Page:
Electric Gamebox is aiming to become the next group entertainment evolution of the old-school video arcade or the clue-filled escape room.
And suburban Chicago game enthusiasts will soon be the first in the state to experience it, when the first Illinois location begins a soft opening at Oakbrook Center in Oak Brook on Saturday, Jan. 22, with an official opening event on Feb. 3.
Electric Gamebox has three locations in Texas, and a fifth will open in Utah by the end of the month.
“It’s a hyper-immersive game room and it’s interactive. Think of them as digital smart rooms,” said Nettie Davis, the vice president of operations for Electric Gamebox North America.
With Electric Gamebox, two to six players can play a variety of group games that feature a combination of digital technologies, including touch screens, projection mapping, 3-D motion tracking and surround sound.
Though players wear visors to aid with the motion-sensing technology, Davis stressed that they’re not as clunky or eye-covering as most virtual reality headsets.
“VR and console gaming are often very solitary,” Davis said. “Our concept is bringing people together to complete tasks and activities within the game and doing it in a very physical way. In our game rooms, you are the controller.”
According to Davis, Electric Gamebox play can last between 15 minutes to an hour. Prices begin around $10 for kids and $30 for adults.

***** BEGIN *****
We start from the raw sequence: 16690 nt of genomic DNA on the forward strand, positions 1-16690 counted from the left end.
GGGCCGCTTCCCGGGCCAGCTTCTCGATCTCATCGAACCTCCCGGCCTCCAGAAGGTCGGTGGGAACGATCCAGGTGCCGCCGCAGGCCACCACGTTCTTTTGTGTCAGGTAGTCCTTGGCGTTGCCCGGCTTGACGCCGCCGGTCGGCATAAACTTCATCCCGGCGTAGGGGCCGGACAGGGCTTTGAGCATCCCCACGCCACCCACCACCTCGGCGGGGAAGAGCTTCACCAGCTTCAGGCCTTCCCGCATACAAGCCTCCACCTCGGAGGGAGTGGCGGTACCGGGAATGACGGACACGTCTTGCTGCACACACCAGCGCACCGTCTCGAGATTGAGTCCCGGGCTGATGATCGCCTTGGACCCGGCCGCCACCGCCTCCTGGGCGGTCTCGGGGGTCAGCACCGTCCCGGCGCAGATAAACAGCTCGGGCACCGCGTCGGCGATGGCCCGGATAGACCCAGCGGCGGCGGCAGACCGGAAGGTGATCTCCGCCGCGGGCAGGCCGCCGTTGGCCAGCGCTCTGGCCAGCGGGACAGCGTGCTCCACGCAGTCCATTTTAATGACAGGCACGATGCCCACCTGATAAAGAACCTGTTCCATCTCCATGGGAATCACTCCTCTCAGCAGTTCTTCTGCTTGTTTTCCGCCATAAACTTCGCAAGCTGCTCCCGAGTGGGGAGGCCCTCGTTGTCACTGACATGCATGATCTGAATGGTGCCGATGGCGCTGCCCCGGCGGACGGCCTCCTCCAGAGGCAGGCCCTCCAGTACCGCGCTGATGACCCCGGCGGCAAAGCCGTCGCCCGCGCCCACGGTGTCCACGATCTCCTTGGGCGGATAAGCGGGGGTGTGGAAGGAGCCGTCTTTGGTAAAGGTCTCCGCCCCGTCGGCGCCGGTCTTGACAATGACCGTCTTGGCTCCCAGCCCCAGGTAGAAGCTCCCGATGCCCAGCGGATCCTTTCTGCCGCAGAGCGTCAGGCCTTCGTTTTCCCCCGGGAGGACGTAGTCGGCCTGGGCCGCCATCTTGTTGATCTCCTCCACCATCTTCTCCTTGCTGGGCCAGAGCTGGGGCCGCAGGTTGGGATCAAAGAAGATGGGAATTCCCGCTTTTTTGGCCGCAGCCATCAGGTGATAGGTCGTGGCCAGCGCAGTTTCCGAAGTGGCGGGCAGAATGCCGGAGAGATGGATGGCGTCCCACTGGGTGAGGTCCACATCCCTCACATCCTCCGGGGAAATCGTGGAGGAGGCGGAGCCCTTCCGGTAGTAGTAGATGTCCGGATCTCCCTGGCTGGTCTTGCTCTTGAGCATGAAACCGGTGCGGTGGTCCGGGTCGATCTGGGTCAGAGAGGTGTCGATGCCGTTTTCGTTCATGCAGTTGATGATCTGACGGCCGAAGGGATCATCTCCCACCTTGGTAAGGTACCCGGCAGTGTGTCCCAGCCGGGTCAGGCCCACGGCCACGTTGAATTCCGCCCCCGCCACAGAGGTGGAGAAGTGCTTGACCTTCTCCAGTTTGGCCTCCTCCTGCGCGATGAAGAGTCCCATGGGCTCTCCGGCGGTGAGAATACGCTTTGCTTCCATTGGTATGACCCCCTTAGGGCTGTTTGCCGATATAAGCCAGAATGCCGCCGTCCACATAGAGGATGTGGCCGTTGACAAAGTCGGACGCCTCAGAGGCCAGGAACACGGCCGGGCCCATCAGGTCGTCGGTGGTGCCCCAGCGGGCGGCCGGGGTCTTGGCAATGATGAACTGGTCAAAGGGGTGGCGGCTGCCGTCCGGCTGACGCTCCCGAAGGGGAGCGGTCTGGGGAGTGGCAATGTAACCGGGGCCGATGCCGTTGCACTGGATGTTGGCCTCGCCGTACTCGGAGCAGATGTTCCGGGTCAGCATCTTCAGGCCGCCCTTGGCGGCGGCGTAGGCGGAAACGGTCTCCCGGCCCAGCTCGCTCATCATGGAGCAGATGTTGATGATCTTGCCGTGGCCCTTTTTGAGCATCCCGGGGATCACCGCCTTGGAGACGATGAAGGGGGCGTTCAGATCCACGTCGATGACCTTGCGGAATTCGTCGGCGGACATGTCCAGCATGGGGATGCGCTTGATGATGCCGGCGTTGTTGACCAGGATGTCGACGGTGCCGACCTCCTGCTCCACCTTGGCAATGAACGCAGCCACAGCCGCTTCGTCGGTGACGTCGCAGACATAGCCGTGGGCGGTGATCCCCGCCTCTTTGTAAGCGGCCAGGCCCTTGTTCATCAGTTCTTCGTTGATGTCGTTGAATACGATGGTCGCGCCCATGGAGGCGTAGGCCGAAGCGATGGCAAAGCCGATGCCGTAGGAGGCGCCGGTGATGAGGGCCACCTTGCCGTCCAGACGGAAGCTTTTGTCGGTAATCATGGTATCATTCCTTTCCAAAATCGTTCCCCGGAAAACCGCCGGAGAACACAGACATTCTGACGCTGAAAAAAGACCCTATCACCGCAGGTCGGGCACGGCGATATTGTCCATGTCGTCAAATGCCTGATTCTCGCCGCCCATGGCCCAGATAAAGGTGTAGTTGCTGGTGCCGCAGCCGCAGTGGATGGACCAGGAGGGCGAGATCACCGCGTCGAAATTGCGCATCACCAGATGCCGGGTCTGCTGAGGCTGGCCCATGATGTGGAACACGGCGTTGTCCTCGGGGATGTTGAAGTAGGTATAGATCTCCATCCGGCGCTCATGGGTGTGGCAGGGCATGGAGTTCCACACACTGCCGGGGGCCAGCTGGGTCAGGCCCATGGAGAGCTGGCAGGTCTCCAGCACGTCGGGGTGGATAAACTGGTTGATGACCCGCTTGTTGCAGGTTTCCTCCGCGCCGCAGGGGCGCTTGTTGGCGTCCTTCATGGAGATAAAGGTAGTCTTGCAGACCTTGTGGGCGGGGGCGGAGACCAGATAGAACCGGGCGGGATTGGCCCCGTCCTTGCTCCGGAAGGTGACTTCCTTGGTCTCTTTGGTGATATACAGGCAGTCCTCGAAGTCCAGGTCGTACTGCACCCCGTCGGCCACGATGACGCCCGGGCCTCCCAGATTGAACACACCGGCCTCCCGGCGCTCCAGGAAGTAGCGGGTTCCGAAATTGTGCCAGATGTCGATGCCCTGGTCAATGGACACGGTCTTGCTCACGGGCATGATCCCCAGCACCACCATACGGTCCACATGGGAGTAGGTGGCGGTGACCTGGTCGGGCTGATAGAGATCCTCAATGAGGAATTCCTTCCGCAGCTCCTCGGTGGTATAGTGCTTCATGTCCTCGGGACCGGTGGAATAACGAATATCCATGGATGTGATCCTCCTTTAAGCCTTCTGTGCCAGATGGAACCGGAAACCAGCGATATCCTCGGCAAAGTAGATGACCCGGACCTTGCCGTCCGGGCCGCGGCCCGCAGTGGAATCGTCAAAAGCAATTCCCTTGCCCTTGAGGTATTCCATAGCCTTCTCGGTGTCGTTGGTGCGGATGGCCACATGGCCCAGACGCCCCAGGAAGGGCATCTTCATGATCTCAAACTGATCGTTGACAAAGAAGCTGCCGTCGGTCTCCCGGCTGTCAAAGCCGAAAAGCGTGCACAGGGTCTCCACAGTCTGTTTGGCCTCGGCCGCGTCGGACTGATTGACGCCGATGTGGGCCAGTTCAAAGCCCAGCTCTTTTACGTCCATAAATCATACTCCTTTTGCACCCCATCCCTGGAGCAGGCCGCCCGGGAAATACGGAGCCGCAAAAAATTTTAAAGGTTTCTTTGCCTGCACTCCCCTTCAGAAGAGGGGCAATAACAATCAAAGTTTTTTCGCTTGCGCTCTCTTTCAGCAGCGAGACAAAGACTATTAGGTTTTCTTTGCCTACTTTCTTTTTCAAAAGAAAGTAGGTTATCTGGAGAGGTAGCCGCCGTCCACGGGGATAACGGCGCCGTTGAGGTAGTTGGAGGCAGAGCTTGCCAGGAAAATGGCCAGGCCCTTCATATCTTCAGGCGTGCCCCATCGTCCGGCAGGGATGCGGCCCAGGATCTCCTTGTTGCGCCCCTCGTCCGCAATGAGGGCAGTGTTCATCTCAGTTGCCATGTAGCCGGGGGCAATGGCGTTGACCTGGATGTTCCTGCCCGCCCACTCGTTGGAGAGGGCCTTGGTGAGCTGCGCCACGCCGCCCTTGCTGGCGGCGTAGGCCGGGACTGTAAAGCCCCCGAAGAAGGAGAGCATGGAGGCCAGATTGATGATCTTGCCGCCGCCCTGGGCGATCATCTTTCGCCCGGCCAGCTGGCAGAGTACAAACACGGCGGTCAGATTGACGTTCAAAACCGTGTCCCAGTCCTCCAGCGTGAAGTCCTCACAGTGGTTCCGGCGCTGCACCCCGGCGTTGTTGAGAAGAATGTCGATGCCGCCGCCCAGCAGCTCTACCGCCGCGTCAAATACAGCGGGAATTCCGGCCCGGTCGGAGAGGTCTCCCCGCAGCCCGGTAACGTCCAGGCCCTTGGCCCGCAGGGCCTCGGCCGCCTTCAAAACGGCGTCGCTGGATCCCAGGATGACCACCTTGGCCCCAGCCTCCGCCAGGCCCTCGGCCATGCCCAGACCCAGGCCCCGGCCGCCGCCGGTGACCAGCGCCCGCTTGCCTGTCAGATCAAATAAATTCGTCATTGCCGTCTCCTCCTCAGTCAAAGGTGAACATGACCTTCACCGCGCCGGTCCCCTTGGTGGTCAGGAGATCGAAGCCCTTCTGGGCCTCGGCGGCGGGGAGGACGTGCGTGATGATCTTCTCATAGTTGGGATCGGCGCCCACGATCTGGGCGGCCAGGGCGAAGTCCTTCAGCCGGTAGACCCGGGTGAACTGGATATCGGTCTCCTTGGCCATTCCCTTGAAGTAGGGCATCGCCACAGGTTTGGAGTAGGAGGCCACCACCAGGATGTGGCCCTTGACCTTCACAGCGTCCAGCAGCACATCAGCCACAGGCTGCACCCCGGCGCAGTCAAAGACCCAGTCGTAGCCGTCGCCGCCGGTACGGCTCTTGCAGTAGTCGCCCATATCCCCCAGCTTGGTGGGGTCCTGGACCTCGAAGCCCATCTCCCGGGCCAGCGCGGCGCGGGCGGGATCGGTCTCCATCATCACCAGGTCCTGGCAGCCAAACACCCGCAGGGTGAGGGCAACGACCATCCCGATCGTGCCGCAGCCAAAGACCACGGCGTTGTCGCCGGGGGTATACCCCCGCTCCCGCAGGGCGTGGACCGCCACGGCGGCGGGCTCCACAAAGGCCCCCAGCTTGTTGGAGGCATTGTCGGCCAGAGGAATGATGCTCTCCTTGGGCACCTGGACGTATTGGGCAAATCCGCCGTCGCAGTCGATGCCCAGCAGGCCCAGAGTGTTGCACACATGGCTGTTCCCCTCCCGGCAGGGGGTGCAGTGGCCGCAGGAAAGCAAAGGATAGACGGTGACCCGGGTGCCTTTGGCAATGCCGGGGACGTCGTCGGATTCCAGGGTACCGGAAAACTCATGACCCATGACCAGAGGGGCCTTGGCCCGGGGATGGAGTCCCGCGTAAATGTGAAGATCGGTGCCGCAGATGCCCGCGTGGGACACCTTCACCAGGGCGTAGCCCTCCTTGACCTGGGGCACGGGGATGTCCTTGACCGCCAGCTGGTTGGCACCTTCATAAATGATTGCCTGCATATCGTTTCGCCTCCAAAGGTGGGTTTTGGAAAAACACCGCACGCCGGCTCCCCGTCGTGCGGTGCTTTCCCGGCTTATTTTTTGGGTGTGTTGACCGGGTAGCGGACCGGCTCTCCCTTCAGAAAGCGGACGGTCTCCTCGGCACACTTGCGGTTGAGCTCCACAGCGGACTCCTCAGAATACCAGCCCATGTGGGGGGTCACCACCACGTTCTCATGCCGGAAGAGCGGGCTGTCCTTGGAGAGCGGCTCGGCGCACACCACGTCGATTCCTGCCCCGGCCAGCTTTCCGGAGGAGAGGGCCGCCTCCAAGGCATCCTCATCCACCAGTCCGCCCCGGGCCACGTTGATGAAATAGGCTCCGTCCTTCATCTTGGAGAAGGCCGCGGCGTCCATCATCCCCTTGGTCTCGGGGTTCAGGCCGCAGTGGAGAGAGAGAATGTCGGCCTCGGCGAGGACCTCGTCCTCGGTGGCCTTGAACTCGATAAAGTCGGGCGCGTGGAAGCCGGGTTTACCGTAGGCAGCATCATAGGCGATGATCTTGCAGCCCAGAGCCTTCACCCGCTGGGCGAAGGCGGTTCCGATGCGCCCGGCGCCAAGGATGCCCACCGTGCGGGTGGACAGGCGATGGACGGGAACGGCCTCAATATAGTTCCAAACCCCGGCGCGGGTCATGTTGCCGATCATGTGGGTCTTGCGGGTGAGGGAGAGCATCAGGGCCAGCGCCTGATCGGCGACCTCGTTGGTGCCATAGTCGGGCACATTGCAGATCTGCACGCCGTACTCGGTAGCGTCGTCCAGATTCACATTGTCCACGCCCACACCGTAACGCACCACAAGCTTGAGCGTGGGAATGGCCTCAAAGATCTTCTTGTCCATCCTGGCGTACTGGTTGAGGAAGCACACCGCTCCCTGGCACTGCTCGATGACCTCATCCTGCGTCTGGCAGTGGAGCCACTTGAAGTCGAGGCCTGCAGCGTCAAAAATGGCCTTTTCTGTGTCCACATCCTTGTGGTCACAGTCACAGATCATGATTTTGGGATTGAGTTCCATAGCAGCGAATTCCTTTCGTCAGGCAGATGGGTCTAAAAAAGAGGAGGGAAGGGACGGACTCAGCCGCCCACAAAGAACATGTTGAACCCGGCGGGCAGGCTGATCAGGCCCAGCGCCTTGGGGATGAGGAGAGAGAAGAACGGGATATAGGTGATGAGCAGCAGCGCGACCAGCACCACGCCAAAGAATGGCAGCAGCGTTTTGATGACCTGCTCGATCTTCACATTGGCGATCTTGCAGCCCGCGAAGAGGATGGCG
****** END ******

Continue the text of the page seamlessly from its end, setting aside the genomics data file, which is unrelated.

Electric Gamebox originated in the U.K., which is reflected in two of its popular games titled “Rescue the Royals” and “Shaun the Sheep” (a spinoff of Aardman Animation’s “Wallace and Gromit” cartoons). Davis said the company has been pursuing licensing agreements to get more American properties into their games, especially as they expand globally.
Electric Gamebox is aiming to open up to 100 U.S. and U.K. locations over the next two years. By 2026, Davis said the company hopes to have more than 1,000 international locations.
Opening an Electric Gamebox location amid the COVID-19 omicron surge could be considered a risky bet. But Davis highlighted one potential safety factor: a family of game players.
“You’re entering into the box with the people that you came with, who are presumably within your ‘COVID bubble,'” Davis said. “So, I think it’s a great way to get out.”